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Reported Case

The Secretary of State for the Home Department v JM (Zimbabwe) [2017] EWCA Civ 1669 (17 November 2017)

Date: 17/11/2017
Duncan Lewis, Reported Case Solicitors, The Secretary of State for the Home Department v JM (Zimbabwe) [2017] EWCA Civ 1669

In this case, The Secretary of State as the appellant appealed against the judgment made in JM (Zimbabwe) v Secretary of State for the Home Department[2016] EWHC 1773 on the grounds that Mr Justice Jay had failed to determine what the “reasonable period” is after which detention becomes unlawful in relation to the Hardial Singh principles. Aside from clarifying this, this is a test case on the Secretary of State’s use of Section 35 notices, specifically where the limitations lie in conjunction with JM’s cooperation pertaining to his planned removal.

The case concerns Zimbabwean national JM who has HIV. He came to the United Kingdom in 2002, aged 14, to live with his aunt. His application for indefinite leave to remain was rejected, despite his medical condition requiring intravenous drugs which he was unlikely to be able to get should he be removed to Zimbabwe. He appealed for asylum in 2006, which was rejected, though after a sequence of attempts to appeal he was given temporary admission with the requirement to report. This went on until he was arrested for possession in 2011.

He was found guilty and imprisoned, during which time the automatic deportation regime detailed in section 32 of the UK Borders Act 2007 was activated and he was detained immediately after his release in 2013. Even though the Probation Office predicted he posed a 4% risk of reoffending within the year, which only doubled after two years and the Immigration Officers recommended he be released in light of the impossibility of effecting involuntary removal to Zimbabwe, this was rejected by senior officials and he remained in detention.

On 11th November 2013, he was served with a decision to make a deportation order under section 32(5) of the 2007 Act. This he appealed but the First-Tier tribunal dismissed it. The offer to have an assisted return to Zimbabwe was complicated by the fact that JM’s passport had expired and he would require an Emergency Travel Document (ETD). It is the Zimbabwean Government’s policy not to issue an ETD should the national not wish to return. After refusing to complete a bio-data form required for an ETD application, JM was arrested for non-compliance, but then agreed to sign it so the charges were dropped. However, he would not sign a Disclaimer in a Deportation Case form since he did not want to return to Zimbabwe. In the interview with the Zimbabwe Embassy official, as he responded that he did not wish to go, but would if he had to, the official declined to issue him with an ETD.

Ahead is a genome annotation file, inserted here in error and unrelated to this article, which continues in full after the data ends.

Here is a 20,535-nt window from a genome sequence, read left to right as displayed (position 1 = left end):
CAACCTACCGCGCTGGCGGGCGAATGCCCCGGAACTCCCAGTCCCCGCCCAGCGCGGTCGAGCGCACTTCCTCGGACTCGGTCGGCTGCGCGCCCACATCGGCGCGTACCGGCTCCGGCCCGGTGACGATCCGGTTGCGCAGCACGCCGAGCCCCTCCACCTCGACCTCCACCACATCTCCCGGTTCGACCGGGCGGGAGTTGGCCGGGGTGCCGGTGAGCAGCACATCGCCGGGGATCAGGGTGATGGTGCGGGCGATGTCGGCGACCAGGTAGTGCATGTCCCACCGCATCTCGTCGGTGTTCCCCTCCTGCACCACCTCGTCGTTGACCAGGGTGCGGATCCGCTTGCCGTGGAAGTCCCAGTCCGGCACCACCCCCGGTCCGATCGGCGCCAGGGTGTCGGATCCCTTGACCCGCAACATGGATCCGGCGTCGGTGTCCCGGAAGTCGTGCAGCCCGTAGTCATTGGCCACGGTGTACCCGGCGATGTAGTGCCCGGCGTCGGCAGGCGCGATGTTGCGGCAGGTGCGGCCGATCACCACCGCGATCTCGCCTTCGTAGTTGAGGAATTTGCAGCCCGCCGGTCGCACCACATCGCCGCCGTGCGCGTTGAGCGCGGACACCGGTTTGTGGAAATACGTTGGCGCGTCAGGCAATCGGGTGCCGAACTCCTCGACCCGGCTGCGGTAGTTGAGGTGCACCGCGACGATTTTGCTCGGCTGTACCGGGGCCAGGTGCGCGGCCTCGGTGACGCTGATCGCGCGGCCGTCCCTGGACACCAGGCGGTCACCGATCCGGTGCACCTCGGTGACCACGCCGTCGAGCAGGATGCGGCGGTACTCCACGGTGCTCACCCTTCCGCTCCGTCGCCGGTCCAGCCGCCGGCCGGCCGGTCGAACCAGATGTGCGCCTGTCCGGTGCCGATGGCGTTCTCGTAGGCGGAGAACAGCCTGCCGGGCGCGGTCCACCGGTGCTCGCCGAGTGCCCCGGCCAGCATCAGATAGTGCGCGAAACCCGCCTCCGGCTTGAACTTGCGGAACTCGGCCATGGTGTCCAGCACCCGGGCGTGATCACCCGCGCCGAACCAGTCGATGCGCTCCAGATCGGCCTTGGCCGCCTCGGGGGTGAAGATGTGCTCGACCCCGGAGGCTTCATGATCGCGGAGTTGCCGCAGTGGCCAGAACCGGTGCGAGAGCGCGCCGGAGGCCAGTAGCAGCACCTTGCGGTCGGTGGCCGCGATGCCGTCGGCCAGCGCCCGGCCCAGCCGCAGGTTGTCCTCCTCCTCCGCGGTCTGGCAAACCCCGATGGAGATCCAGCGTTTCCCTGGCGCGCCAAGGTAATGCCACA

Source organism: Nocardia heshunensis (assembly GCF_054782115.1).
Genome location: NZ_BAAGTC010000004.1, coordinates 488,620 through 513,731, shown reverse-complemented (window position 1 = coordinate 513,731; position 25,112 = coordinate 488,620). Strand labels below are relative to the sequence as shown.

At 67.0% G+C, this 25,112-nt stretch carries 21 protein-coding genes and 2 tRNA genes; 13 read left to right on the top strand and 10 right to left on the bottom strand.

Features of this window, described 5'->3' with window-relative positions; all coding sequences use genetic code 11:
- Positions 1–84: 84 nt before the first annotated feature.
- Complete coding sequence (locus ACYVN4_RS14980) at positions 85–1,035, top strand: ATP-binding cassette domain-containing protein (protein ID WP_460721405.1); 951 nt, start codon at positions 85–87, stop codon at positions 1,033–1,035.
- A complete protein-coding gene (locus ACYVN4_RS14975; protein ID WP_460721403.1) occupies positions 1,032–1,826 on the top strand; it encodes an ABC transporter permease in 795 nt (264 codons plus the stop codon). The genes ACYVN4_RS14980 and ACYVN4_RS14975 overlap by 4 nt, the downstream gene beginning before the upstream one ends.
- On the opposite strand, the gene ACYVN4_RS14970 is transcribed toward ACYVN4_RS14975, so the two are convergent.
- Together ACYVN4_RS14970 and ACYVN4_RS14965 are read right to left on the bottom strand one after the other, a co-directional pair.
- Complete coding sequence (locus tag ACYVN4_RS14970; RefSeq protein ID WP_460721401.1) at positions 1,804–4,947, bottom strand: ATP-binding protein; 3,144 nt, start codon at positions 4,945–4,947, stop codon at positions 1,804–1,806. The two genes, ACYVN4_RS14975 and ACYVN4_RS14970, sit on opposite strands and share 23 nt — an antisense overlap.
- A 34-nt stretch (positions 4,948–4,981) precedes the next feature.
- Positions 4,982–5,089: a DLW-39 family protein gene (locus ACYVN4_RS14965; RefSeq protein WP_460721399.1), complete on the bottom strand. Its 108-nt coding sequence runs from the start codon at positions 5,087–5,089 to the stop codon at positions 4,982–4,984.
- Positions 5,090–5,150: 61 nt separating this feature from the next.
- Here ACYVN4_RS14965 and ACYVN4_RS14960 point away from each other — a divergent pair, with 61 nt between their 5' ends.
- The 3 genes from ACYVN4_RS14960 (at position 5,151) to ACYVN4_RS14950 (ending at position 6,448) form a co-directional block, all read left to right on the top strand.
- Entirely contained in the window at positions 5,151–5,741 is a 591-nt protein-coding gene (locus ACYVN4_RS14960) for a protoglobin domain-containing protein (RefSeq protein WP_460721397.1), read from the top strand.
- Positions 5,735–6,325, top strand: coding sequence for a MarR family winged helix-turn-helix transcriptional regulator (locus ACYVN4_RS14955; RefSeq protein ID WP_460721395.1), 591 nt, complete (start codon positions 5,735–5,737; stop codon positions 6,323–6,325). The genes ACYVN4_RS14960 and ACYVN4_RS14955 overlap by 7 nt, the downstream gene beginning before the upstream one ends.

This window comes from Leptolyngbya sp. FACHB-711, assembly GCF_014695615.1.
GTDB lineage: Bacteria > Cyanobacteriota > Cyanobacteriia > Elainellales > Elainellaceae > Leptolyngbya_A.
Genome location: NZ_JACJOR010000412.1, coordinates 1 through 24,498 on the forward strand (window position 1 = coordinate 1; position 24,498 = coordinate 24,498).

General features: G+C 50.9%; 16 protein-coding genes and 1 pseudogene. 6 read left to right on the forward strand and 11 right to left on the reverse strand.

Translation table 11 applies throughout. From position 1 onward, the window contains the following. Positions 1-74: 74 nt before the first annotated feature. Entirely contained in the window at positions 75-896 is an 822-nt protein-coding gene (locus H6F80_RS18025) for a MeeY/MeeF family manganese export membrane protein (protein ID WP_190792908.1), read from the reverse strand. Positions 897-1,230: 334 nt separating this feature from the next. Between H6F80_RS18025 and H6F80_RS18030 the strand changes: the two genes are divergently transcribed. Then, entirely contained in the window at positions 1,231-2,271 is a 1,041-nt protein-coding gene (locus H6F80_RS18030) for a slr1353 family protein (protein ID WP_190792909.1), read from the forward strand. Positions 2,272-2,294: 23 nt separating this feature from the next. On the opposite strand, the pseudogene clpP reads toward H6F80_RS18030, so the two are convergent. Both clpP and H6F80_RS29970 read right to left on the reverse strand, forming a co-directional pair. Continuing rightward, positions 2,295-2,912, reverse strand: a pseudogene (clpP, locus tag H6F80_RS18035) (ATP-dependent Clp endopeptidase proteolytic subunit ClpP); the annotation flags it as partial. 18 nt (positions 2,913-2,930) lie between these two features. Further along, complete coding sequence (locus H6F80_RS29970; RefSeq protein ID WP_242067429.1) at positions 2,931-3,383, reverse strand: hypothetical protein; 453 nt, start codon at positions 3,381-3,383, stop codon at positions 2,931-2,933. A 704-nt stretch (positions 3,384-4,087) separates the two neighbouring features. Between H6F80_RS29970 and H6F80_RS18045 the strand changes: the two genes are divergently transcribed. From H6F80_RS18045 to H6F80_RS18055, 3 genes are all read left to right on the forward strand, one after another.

JM was arrested for not complying with the section 35 of the 2004 Act because the Embassy official had not given an ETD since JM said he was not willing to go to Zimbabwe. He was advised to plead guilty to reduce his sentence and subsequently spent the next 9 months in prison. After which, he was detained in an Immigration Detention Centre.

James Packer, Duncan Lewis Public Law Director, alongside Kate Newman, Public Law solicitor, wrote to explain JM’s willingness to attend an interview with Embassy officials, but pointed out that The Secretary of State should not expect JM to lie if asked whether he wanted to return to Zimbabwe. The Secretary of State served JM a further notice under section 35 of the 2004 Act requiring him to agree to return to Zimbabwe if asked during interview by Embassy officials. This JM’s solicitors challenged by applying for Judicial Review since subsection (2) (g) of the section 35 notice stated that JM can only be required to answer questions in interview accurately and completely.

During the hearing JM (Zimbabwe) v Secretary of State for the Home Department, The Secretary of State was criticised for having detained JM after it had become clear that removal would not take place within a reasonable period of time when exercising the power of detention. The judge also stated that JM would not be committing a criminal offence under Section 35 should he fail to say he was willing to return to Zimbabwe. It can be used to find someone guilty of an offence, but the judge could not justify indefinite detention or multiple use of section 35.

When the Secretary of State appealed this judgment in this case, it was dismissed on the grounds that JM did cooperate with the request to meet with Embassy officials, but could not be required to volunteer to return without willing ness to do so. The detention which followed was unlawful in relation to the Hardial Singh principles, resulting in Mr Justice Jay’s decision to grant JM substantial damages.

James Packer wrote for Free Movement on the significant points this case highlights. To read the full article, please click here.

 

Find full details of this case on Bailii’s website here.
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